So here, this is the temple.

Appa and amma at the fancy temple. Their phones were off the hook with people calling to wish them. My parents are too popular pa.
Shiva temple_
The gopuram of the temple

It was really pretty, but honestly I didn’t get the temple feel. When you visit a temple, there’s something about the atmosphere that makes you feel like it’s holy. This was just too modern and fancy. Like Iskcon. I don’t feel like Iskcon is a temple. Anyway, outside that temple, there was a tamarind tree, where we went and plucked some unfortunately ripe tamarinds. They were not nice. We all like the unripe, sour ones! Slurrrppp!

So back on the highway. We began looking for a Peresandra, from where we had to take a left turn (according to some random website called Sutha Mutha).

(PS: We assumed someone very reliable had told my father about Avalabetta and given him proper directions, but turns out he read about it in Bangalore Mirror and decided to follow what the paper said. (I didn’t know people relied like this on newspapers. I must be more careful about what I write.)

Anyway, we were lost after a while on the highway. Well, there was Google maps, but we didn’t really know what to look for, because everyone we asked didn’t know Avalabetta. We didn’t know how to pronounce it. We called it AvaLabetta (Like ‘her betta’ in Kannada) but they pronounce it Aavalakonda. The localites there are Telugu speaking people. So we were all confused.

After finding Peresandra, we were looking for a place called Mandikal. (I read it as Knee Leg in Kannada but it’s actually Knee Stone in Kannada). From Mandikal, a right turn would lead us to the foot of the hill. On our way there, we saw a bunch of farmers doing something interesting on our right. We just had to stop! I ran to the farmers and asked them what they were doing. They were harvesting potatoes! There were so many potatoes cropping out of the mud, and we got so much joy from pulling them out of the mud; it almost felt like we were creating them!

As these cows walked, the plough dug the potatoes out of the ground, thereby making it easier to pick them up! It’s too cool
Appa picking potatoes
Me, just being a poseur as always!

Also, I was hell bent on playing with puppies, calves, kids (goat babies), anything. It’s a thing I like doing when I’m on trips. But I couldn’t find puppies anywhere. I found goats and their babies but they were too scared. I heard this one buffalo crying. I thought he was calling out to me. I took a banana for him and went to him but he got so scared! I was offended.

I hate you forever, you buffalo!

Back en route to our destination, Avalabetta. But wait. We all had to pee. But of course, there are no fancy rest stops in India. So yes, we all secretly watered someone’s mango grove. Sshhhh..

We finally got back on track. The farmers we helped actually told us were were off route. So we took a U-turn and asked a bunch of people that directed us correctly. We found the foot of the hill and began our journey up. My my! How horrid the road was! It’s under construction still and we thought our car would conk out. But it has very high self Esteem and couldn’t conk out. It took us up the very steeeeeep hill until we got on top.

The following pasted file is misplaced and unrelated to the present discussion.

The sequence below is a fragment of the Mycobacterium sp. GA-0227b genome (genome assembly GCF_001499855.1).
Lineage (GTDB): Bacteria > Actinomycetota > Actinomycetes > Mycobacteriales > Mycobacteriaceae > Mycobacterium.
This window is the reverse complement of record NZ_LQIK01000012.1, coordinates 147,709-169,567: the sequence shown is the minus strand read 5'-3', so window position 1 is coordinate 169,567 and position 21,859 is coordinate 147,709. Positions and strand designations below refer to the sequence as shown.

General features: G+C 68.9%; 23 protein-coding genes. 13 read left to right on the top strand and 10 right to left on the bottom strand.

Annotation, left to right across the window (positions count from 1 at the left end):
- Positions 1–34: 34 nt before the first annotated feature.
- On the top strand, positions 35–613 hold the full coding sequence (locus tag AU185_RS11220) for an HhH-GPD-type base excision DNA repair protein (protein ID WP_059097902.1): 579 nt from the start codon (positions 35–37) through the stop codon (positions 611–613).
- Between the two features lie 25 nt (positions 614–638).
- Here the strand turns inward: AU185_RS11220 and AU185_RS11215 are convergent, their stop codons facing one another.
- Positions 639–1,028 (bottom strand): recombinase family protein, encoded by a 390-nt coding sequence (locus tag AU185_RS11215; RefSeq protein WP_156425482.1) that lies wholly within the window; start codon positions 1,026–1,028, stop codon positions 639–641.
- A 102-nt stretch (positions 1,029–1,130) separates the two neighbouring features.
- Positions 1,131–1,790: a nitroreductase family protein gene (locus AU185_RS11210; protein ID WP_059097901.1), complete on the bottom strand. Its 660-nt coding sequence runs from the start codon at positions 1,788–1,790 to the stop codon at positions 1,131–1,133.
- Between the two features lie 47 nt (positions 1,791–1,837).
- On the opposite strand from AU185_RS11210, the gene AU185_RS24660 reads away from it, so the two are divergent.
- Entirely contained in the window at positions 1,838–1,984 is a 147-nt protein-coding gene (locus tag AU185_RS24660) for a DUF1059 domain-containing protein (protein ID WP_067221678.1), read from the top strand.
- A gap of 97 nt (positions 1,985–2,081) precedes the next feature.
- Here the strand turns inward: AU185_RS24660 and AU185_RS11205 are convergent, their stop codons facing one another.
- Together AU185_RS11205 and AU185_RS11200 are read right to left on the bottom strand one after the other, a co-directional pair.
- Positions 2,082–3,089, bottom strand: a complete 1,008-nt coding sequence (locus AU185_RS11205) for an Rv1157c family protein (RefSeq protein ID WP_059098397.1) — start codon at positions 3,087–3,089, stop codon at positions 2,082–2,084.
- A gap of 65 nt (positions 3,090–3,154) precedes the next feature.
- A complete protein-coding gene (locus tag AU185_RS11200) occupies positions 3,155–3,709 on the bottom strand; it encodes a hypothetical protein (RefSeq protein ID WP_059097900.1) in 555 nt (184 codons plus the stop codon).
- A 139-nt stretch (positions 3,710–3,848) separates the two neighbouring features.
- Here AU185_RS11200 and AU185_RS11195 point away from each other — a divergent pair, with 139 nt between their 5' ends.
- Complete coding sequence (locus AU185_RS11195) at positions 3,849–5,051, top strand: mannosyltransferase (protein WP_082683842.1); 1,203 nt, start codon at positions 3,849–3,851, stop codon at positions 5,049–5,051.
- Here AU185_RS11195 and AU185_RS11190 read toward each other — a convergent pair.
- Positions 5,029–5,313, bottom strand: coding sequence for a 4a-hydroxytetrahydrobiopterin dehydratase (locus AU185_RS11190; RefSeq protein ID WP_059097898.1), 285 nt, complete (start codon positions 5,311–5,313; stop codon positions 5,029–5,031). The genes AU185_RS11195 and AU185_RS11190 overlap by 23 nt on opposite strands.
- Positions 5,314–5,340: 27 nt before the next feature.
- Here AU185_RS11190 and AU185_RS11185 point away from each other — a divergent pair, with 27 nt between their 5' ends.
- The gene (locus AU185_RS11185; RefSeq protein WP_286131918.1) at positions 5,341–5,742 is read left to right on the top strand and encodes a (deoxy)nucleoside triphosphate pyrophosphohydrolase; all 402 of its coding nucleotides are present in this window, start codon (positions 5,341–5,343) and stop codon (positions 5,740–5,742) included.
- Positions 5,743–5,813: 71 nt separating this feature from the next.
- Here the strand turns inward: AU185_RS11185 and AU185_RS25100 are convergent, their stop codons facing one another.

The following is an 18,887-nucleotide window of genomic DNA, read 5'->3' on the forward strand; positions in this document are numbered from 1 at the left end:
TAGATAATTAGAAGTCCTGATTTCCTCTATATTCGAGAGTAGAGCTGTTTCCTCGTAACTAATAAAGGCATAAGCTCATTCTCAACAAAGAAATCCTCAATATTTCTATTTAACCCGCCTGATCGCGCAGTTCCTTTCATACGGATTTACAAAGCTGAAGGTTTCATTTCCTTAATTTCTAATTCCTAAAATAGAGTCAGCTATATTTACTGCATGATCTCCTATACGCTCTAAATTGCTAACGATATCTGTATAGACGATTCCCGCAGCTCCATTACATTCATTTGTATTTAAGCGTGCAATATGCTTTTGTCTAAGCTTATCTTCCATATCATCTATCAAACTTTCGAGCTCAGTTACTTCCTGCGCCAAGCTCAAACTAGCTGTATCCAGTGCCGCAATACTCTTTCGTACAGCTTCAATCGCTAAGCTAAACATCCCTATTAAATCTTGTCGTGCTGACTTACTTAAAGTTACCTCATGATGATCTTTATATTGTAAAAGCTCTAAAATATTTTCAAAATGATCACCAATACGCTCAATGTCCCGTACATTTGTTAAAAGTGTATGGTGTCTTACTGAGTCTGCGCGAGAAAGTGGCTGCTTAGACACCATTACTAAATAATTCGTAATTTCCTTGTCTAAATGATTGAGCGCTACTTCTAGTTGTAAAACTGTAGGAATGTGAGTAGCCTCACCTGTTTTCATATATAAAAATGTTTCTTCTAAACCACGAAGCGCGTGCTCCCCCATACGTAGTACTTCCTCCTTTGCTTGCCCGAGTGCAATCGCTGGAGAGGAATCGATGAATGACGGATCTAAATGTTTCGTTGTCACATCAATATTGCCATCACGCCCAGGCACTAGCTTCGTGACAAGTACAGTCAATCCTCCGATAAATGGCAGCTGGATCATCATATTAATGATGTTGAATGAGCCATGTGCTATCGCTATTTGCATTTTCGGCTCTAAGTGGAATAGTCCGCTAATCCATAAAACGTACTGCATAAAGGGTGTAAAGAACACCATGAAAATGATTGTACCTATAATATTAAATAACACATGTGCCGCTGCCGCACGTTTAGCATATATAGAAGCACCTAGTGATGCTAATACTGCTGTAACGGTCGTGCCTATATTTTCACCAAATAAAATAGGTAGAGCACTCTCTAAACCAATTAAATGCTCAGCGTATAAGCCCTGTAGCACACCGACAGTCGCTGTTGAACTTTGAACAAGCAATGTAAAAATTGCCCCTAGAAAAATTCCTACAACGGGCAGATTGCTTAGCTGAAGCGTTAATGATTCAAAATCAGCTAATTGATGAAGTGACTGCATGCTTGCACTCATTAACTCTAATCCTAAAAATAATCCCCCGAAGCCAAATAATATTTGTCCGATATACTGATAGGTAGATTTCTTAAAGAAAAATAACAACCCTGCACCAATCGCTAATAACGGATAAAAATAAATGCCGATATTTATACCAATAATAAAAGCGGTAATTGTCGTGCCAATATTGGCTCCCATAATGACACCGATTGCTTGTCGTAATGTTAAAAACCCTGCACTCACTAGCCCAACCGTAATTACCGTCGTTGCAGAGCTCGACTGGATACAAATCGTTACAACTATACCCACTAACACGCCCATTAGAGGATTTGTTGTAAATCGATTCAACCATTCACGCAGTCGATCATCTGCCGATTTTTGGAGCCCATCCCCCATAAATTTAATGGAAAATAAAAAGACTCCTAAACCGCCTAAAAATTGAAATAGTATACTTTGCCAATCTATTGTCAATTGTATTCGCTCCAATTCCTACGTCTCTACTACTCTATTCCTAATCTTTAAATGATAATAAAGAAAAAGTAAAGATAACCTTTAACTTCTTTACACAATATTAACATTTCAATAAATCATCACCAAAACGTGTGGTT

Avalabetta view
The view from above

Phew! The view was beautiful! There was not a soul in sight and we had the hilltop all to ourselves! It really is like a non commercial Nandi Hills. It was really sunny, but during Winter the place will be ideal. There’s a Forest Office guest house atop the hill, so if you ever feel like waking up to that view, and watching sun rise/set there, you can stay there.

Anniversary photu
There are pretty flowers atop the hill
I made a ring out of one of them. Learnt this at Mount Carmel College I think. And yes, I’ve bitten off two of my nails.

We went to the temple at the hill, and I think I forgot to click pictures there. The pujari said it is more than 1,000 years old. This was more like a temple. Old, non-fancy, with the smell of karpoora and teertha, it was perfect. The deity was inside a cave, so going from a really sunny courtyard into a cool cave felt otherworldly. It was a Narasimha temple, the God our family is supposed to pray to. My mum told me that my dad was supposed to be named Narasimha, if not for Ramesh. (Thank God they chose the latter!) 

The one picture I clicked while climbing a bit to the temple after parking our car

After praying there, and being ripped off by the pujari, who took 700 bucks from my dad, we went down in search of food. We stopped at Peresandra again, which is apparently famous for chakkli.

Chakkli beka saar?

Dabba thara ithu. After eating the chakli my mum makes it’s impossible to eat other chakkli. We also ate cucumber from the road, which I had a craving for. Then my daddy bought us Nandini majjige. Yum!

We stopped for lunch at a Panchagiri hotel, which looked all fancy from outside but was like a cave inside. Not a cool cave, this one.

After lunch, we decided to stop by at Bhoganandeeshwara temple, which is at the foot of Nandi hills. A little out of our way, but according to my sister, worth it. The temple was lovely. Built during Vijayanagara empire’s reign, it has amazing architecture, but of course all the sculptures are half destroyed thanks to invaders. That adds some sort of affect to these South Indian shiles.

Also, make a note to not go to Shiva temples during Shivrathri period.  Apparently there was a mela going on, so it was REALLY dirty. But there was a very traditional, kola. I don’t know what you call it in English.

As long as you don’t concentrate on the water, this is a pretty picture I think
Bhoganandeeshwara 2_
The vast interiors of the Bhoganandeeshwara temple

 So from this temple, we left and came back home. It was a long, but fun day! A good trip after really long. So thank you dad, mom, and thank you car and thank you dad for driving the car.

Such a posey picture!

Thank you for being a role model couple for me. Hope you guys grow younger with time. I don’t think I need to tell you both that I love you. So I won’t. : P

Cheers! : )